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Talking Glossary of Genetic Terms

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Carla Easter, Ph.D. defines Cell

Cell

A cell is the basic building block of living things. All cells can be sorted into one of two groups: eukaryotes and prokaryotes. A eukaryote has a nucleus and membrane-bound organelles, while a prokaryote does not. Plants and animals are made of numerous eukaryotic cells, while many microbes, such as bacteria, consist of single cells. An adult human body is estimated to contain between 10 and 100 trillion cells.

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Cell

A cell is the basic building block of living things. All cells can be sorted into one of two groups: eukaryotes and prokaryotes. A eukaryote has a nucleus and membrane-bound organelles, while a prokaryote does not. Plants and animals are made of numerous eukaryotic cells, while many microbes, such as bacteria, consist of single cells. An adult human body is estimated to contain between 10 and 100 trillion cells.

Narration Transcription

One of the cool things about cells& People always think of them as sort of the building blocks of the body, but I really like to think of them almost individually as their own little kind of nanoparticles, or little nanobots, that have their own individual activities, and together they form things like tissues, organs& And then you have to consider that then there are those cells which act completely independently just on their own, such as bacteria. So you have independently acting cells, but then you also have cells that can act together, such as slime molds, where you have individual cells that come together and form whole entities and have very programmed activities. So the cell is pretty amazing when you think about it, because it can be anything and almost everything to anybody or to any organism. And so again, when I think about cells, I think about these little amazing entities that together form entire bodies. But we also can't dismiss the importance of them individually.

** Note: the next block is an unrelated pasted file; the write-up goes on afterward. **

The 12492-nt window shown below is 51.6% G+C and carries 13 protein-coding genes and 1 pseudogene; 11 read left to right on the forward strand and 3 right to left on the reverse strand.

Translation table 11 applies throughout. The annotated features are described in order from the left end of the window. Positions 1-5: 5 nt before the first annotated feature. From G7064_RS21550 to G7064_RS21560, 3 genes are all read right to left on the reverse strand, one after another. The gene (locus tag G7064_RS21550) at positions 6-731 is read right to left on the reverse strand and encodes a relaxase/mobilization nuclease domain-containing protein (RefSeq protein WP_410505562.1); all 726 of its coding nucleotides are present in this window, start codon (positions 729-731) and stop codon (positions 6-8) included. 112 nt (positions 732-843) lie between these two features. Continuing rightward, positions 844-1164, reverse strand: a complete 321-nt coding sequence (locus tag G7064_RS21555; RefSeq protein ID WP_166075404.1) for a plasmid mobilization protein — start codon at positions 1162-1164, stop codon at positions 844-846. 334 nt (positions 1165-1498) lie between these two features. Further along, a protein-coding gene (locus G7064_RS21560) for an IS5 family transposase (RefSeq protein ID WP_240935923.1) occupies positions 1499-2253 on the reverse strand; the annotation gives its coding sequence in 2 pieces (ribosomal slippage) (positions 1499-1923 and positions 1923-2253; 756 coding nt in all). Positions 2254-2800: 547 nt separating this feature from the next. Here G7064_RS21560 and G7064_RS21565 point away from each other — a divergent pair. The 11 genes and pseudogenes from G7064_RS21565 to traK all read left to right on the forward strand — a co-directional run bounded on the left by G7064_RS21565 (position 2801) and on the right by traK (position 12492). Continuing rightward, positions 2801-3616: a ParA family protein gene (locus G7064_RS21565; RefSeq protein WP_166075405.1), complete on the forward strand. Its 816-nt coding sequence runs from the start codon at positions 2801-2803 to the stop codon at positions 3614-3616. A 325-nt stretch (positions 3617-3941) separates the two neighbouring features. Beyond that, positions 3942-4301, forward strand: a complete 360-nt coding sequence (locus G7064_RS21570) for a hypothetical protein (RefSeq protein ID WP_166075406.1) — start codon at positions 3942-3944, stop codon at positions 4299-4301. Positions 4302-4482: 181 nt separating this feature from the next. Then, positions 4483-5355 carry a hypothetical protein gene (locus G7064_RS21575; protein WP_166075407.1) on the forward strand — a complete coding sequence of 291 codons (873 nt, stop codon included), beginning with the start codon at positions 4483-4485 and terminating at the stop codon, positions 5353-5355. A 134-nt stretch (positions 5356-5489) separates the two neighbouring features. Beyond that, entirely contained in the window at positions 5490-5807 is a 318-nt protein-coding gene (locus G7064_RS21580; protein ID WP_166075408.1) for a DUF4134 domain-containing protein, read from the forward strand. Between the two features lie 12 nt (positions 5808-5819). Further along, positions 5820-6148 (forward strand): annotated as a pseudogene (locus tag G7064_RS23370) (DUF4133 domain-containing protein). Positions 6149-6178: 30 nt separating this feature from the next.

Doctor Profile

Carla Easter, Ph.D.

Carla Easter, Ph.D.

Occupation
Deputy Chief, Education and Community Involvement Branch

Biography
Dr. Easter is the education specialist with the Education and Community Involvement Branch of the National Human Genome Research Institute. From 2003 to 2006, she was director of outreach for Washington University School of Medicine's Genome Sequencing Center in St. Louis. Before assuming her position at the NIH, Dr. Easter was a research associate in the Department of Education at Washington University, where she explored the notions of science among secondary students, educators and administrators. She served as project associate for the Quality Education for Minorities Network and the Pre-College Coordinator for the NASA Summer High School Apprenticeship Research Plus program.

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